Here is the summary of the contents of the website:
- There is a single page for every business per country.
- Every single page is available in different languages.
- There are users that can log in to review said businesses.
- Businesses are created and managed by the admins, not users.
- Users have profile pages.
- Our website has about, contact, and blog pages.
- Two businesses will not have the same name in one country.
- Selling point of the website is the businesses.
Basically, we need anything after the domain url to be available for businesses:
website.com/mcdonalds website.com/mercedes website.com/toyota website.com/about website.com/users
users would be legitimate business names, not our own pages.
We need to structure the url in a way so that businesses would be able to advertise their pages as
website.com/businessname just like on Twitter and Facebook. If it was the only business with such name in the database, then it would simply redirect to that business and show its page (say if it was in canada):
website.com/ca/businessname. If there were more than one business with the same name, it would redirect to the business located in the user's country and ask to confirm if the user wanted said business of that location, otherwise, it would present the user with a list of businesses with the same name in different countries. If the user's location could not be found, then the user would immediately be presented with a list of businesses of the same name in several countries.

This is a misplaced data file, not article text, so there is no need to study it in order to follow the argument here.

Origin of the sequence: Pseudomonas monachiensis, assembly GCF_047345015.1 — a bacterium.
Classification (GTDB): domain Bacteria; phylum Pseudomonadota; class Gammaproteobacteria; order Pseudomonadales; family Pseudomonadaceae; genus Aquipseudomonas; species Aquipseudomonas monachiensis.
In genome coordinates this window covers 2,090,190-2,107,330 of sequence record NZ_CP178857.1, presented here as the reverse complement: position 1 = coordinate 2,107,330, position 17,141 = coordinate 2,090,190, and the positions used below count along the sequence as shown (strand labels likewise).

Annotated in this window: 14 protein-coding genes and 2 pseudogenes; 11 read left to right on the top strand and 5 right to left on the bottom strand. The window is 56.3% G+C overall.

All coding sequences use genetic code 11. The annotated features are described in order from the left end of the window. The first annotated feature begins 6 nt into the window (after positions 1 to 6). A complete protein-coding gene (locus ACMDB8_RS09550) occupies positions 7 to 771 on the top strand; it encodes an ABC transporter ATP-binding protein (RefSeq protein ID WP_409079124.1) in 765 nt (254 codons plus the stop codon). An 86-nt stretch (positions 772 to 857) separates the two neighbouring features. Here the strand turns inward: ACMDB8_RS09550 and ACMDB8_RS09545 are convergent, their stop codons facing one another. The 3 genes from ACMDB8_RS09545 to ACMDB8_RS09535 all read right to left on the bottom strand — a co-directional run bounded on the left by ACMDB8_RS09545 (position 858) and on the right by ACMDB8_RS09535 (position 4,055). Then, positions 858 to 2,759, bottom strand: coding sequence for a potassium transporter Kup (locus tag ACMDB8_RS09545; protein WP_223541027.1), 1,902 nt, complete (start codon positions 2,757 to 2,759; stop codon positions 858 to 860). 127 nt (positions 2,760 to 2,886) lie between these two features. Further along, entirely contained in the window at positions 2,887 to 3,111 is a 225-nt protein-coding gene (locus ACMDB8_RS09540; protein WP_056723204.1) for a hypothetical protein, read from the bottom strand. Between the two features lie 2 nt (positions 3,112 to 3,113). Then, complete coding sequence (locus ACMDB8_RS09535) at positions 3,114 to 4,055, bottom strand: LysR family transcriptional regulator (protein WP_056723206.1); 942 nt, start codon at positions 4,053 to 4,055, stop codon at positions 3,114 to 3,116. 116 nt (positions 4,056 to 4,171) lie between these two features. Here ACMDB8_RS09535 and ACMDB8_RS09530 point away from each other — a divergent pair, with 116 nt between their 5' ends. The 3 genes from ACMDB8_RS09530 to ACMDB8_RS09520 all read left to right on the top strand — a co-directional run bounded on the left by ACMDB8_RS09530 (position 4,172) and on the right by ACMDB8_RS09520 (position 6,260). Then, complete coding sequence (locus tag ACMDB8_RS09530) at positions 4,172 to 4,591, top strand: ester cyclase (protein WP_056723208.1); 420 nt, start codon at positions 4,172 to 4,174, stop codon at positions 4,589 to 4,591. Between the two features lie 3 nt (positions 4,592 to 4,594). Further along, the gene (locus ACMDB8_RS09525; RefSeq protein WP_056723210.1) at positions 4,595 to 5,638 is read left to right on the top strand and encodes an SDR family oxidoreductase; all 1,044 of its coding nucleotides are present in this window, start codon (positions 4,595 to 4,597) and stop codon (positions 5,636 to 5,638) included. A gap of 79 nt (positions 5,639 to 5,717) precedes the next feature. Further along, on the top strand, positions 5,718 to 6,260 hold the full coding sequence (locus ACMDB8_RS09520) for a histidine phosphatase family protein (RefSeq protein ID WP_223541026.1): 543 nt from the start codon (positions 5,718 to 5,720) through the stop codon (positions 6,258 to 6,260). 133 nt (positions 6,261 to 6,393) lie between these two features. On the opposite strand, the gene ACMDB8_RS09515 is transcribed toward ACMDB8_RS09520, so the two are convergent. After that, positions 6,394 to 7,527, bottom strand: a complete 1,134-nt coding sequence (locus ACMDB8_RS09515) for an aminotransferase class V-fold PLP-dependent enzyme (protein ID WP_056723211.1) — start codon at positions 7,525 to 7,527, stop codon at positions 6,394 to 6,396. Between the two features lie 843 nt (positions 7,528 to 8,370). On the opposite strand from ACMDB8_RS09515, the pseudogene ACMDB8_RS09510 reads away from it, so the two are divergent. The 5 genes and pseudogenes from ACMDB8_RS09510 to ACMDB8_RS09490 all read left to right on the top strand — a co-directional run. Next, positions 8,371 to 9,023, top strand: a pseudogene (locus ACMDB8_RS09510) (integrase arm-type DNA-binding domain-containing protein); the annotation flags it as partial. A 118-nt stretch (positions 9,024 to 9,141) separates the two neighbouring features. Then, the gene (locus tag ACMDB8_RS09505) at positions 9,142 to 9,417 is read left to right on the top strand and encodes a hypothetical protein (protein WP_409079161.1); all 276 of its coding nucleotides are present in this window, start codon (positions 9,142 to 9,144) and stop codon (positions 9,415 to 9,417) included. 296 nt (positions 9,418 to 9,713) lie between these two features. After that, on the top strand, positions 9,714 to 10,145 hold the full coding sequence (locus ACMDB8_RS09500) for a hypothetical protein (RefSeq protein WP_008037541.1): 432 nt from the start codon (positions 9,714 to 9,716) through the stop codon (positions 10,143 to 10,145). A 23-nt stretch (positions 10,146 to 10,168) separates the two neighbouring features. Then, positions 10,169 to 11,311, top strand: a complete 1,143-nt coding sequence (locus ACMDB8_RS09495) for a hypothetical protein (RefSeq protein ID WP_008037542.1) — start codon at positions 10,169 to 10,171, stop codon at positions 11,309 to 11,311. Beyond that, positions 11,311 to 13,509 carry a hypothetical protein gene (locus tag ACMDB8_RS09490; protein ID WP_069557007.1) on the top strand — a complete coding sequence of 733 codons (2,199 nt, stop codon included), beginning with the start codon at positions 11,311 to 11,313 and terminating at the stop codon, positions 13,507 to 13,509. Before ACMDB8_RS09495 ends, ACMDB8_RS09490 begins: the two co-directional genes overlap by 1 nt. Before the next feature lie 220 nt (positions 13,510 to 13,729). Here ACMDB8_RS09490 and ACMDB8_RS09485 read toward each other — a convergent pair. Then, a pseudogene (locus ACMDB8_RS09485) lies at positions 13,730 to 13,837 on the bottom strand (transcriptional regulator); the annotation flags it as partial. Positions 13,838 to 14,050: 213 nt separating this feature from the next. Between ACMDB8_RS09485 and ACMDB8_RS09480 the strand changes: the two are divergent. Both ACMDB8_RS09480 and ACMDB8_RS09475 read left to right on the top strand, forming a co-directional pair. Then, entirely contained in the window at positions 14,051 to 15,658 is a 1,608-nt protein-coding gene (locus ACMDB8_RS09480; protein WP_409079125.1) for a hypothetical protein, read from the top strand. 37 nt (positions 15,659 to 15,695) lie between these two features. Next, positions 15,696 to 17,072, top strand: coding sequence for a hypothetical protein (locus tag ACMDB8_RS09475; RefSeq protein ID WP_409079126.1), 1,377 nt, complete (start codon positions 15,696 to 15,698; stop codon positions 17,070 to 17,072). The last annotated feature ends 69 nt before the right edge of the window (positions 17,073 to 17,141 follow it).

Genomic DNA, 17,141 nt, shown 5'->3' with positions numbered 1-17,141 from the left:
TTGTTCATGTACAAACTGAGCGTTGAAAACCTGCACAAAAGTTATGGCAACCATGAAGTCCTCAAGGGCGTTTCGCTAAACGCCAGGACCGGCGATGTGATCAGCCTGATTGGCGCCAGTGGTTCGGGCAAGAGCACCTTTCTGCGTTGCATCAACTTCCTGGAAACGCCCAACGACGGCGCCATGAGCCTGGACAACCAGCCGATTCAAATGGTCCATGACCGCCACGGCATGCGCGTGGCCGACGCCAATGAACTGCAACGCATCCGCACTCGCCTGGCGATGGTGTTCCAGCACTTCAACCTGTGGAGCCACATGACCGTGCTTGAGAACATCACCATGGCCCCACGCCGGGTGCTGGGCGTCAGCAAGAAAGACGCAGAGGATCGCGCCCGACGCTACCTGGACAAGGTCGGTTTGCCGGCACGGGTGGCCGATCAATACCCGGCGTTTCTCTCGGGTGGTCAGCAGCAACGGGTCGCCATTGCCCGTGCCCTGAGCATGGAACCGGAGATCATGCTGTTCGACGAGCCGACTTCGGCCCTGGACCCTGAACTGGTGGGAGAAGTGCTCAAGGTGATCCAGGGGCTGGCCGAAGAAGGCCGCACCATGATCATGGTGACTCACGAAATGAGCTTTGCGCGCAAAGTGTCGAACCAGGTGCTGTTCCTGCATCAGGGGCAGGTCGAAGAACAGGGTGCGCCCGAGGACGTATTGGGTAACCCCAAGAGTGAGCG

Our own webpages would be like so:
about.website.com/company about.website.com/press about.website.com/blog
Users would be like so:
users.website.com/johndoe users.website.com/janedoe users.website.com/login <<login page
For the login, we'll also have
website.com/login automatically redirect to
users.website.com/login until a business named
login will exist. Then, it would go to the business page, but ask "did you mean to go to the login page?" subtly if the user accessed it directly through the url.
With multilingual pages, the urls would be like so:
Would it be bad or "ugly" to have nested subdomains? What would be a good alternative for making the urls show the languages in a good way?
Obviously this whole debacle would be solved if the urls were to simply be structured like so:
fr.website.com/ca/toyota en.website.com/us/toyota en.website.com/users/johndoe en.website.com/login en.website.com/about en.website.com/press en.website.com/blog
The problem would be that when users put their urls next to other social media it would be like so (it will be in a subdirectory unlike the others):
facebook.com/toyota_ca twitter.com/ca_toyota website.com/ca/toyota
Also without the
users subdomain, we would have to take away
blog from the business names.
Research done on famous websites shows that Facebook and Twitter simply don't allow users to register "login". They took away a couple of the pages they wanted to have for themselves. Also, Twitter uses GET variables for their languages, which is not good practice.
I apologize for the messy question. Feel free to edit to make the question better: What should we do? What would be the best option to go with in terms of structure?